Willie and the Bears

    I said to my little family, one morning, a few weeks before the Chicago fire, "I am coming home this afternoon to give you a ride." My little boy clapped his hands. "O papa, will you take me to see the bears in Lincoln park?" "Yes." You know boys are very fond of seeing bears. I had not been gone long when my little boy said, Mamma, I wish you would get me ready." "O," she said, "it will be a long time before your papa comes." "But I want to get ready, mamma." At last he was ready to have the ride, face washed, and clothes all nice and clean. "Now, you must take good care and not get yourself dirty again," said mamma. O, of course he was going to take care; he wasn't going to get dirty. So off he ran to watch for me. However, it was a long time yet until the afternoon, and after a little he began to play. When I got home, I found him outside, with his face all covered with dirt. "I can't take you to the park that way, Willie." "Why, papa, you said you would take me." "Ah, but I can't; you're all over mud. I couldn't be seen with such a dirty little boy." "Why, I's clean, papa; mamma washed me." "Well, you've got dirty since." But he began to cry, and I could not convince him that he was dirty. "I's clean; mamma washed me!" he cried. Do you think I argued with him? No. I just took him up in my arms, and carried him into the house, and showed him his face in the looking-glass. He had not a word to say. He could not take my word for it; but one look at the glass was enough; he saw it for himself. He didn't say he wasn't dirty after that!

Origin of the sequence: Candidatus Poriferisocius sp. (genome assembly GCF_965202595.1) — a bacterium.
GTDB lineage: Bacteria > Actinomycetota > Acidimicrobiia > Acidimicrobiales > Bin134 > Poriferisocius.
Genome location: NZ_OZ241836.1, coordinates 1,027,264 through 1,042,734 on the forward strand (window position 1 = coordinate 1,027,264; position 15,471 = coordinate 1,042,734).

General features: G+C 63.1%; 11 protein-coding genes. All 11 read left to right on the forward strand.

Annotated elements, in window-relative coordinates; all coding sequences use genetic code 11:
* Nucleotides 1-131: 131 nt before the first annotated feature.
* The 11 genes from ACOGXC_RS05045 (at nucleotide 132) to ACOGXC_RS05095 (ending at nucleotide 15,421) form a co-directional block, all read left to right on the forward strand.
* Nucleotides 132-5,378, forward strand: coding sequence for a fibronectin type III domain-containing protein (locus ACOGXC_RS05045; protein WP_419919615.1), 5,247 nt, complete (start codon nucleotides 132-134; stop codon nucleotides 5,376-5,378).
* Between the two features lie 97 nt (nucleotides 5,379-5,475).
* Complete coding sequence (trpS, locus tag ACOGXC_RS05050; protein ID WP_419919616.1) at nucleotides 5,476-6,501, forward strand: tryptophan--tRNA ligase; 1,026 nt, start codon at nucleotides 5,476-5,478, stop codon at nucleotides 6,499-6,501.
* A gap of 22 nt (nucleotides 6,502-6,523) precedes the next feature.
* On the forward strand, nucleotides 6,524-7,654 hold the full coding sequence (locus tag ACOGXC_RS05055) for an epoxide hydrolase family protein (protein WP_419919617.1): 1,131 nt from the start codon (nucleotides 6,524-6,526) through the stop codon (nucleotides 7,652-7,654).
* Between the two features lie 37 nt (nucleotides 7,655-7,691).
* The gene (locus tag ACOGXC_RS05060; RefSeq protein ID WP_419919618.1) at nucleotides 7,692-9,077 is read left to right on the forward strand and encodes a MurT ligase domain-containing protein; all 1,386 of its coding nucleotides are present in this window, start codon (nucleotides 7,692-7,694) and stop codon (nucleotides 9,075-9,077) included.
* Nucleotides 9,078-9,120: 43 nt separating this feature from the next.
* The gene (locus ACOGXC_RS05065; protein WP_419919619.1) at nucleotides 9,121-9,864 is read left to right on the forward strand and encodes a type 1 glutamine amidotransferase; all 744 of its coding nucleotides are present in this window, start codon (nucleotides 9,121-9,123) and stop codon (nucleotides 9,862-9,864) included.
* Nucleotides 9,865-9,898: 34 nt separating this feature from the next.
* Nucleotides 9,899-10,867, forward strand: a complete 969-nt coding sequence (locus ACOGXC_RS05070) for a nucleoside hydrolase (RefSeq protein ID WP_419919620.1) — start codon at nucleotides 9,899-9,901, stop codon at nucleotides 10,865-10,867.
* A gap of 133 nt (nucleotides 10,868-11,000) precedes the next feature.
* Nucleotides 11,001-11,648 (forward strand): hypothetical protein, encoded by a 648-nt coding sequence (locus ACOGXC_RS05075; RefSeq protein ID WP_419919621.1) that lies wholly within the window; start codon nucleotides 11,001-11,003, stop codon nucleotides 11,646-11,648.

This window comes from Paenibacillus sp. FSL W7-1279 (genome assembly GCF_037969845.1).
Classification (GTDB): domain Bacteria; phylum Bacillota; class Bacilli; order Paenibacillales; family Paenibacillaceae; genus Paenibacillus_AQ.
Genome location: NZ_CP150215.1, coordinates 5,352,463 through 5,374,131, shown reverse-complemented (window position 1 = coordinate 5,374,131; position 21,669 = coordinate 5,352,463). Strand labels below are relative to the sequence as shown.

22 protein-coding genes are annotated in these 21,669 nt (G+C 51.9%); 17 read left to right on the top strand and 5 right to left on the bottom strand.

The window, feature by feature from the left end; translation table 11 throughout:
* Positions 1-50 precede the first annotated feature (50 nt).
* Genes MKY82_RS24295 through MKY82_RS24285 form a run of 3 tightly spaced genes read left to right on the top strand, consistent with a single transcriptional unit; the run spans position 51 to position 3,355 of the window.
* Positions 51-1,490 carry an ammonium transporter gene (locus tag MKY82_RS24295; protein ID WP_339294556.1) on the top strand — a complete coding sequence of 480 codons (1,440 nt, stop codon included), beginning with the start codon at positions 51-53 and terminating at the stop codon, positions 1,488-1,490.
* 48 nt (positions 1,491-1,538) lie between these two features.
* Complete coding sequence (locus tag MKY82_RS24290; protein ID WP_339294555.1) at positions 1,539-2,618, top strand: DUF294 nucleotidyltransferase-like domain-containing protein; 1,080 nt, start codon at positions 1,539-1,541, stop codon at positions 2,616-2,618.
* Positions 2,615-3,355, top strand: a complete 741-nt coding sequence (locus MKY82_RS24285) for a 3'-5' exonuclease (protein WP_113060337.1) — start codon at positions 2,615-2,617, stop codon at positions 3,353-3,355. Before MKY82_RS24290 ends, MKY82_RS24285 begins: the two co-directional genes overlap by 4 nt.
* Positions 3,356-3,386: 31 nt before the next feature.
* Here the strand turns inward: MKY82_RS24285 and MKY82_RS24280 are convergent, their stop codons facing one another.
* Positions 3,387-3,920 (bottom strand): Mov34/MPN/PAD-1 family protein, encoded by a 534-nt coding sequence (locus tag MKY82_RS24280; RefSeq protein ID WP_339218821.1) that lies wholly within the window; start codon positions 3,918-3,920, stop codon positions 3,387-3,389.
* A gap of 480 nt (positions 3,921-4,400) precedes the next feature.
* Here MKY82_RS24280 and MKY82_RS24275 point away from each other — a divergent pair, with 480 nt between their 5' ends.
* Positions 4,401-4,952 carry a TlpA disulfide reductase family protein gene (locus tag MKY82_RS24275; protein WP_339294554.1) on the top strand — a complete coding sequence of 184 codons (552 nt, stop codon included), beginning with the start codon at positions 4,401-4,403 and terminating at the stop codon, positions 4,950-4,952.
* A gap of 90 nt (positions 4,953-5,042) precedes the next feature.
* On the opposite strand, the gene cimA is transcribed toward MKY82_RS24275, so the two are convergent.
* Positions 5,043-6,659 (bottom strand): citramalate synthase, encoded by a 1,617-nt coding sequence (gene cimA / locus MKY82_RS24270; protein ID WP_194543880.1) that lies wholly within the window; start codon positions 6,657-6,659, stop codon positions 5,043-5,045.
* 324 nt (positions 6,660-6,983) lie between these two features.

Now, the looking-glass showed him that his face was dirty, but I did not take the looking-glass to wash it; of course not. Yet that is just what thousands of people do. The law is the looking-glass to see ourselves in, to show us how vile and worthless we are in the sight of God; but they take the law and try to wash themselves with it.